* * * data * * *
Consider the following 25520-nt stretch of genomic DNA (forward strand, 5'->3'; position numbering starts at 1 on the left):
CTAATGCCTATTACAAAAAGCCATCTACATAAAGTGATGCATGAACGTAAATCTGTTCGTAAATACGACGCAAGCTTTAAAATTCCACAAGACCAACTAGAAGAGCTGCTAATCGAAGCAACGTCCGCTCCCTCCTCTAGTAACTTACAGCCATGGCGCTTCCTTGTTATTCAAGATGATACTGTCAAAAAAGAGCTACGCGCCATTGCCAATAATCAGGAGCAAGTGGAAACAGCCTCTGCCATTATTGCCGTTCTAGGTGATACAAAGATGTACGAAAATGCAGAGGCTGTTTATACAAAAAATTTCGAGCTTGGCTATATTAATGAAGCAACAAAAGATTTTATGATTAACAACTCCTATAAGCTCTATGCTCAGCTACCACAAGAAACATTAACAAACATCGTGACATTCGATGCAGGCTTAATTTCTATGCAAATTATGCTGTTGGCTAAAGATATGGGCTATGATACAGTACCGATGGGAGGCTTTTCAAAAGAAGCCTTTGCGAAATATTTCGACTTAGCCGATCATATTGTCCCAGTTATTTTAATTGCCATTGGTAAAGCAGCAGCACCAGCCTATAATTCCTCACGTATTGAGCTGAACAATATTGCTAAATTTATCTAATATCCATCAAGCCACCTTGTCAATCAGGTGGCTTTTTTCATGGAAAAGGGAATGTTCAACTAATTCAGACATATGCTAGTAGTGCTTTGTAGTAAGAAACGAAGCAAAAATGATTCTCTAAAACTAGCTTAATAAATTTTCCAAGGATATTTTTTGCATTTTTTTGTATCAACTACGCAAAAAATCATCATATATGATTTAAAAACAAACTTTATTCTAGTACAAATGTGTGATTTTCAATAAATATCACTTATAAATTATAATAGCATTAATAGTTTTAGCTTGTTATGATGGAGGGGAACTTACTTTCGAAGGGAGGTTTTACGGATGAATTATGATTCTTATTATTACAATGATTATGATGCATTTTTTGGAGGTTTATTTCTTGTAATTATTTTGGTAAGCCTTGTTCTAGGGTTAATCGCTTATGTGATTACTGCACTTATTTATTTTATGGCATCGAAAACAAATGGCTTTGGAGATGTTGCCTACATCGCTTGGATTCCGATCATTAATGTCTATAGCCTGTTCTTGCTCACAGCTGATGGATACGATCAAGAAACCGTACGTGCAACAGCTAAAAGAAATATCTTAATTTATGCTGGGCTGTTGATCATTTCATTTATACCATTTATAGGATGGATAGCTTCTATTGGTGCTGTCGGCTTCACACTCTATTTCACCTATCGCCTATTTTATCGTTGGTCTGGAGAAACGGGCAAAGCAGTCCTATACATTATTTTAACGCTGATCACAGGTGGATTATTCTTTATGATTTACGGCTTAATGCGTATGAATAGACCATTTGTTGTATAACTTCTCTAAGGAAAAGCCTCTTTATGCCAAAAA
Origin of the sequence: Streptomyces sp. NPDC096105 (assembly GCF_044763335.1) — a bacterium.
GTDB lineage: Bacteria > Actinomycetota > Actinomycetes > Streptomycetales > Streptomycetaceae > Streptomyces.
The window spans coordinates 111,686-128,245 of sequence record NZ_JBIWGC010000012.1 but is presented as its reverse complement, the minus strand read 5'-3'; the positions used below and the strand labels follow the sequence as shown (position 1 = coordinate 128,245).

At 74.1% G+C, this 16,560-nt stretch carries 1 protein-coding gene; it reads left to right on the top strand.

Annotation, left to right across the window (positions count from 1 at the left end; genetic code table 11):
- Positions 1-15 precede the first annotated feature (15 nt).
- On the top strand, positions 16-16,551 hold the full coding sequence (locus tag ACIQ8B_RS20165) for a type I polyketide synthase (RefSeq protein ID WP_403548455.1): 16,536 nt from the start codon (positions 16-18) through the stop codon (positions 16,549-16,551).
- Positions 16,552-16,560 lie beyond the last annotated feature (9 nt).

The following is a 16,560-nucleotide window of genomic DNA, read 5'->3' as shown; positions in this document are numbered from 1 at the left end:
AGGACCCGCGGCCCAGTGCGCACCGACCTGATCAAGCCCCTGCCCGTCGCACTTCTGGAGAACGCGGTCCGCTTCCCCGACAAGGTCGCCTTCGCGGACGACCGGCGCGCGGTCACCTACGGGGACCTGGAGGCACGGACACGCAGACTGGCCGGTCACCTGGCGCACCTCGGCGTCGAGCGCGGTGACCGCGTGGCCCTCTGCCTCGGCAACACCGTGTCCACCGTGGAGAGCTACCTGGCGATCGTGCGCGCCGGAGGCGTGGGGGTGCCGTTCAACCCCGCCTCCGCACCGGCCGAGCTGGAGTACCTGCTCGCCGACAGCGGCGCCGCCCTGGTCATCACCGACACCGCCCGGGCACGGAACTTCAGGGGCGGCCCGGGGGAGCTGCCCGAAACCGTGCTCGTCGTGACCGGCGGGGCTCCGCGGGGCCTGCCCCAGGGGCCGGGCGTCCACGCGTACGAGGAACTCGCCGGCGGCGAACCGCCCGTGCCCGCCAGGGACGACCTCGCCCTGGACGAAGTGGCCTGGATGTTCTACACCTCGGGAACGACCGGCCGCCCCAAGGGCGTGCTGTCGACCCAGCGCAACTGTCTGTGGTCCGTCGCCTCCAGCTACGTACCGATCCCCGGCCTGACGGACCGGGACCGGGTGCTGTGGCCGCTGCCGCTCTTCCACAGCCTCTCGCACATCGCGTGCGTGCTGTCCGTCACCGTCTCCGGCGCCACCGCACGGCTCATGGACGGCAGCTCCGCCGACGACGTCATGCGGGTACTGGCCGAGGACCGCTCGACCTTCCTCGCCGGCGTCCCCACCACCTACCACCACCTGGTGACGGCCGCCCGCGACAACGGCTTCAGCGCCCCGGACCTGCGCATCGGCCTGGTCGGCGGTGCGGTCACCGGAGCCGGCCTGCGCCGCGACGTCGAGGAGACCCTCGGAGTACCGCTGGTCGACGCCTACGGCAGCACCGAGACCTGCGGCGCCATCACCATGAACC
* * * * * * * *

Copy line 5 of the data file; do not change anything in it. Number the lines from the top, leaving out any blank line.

The window spans coordinates 111,686-128,245 of sequence record NZ_JBIWGC010000012.1 but is presented as its reverse complement, the minus strand read 5'-3'; the positions used below and the strand labels follow the sequence as shown (position 1 = coordinate 128,245).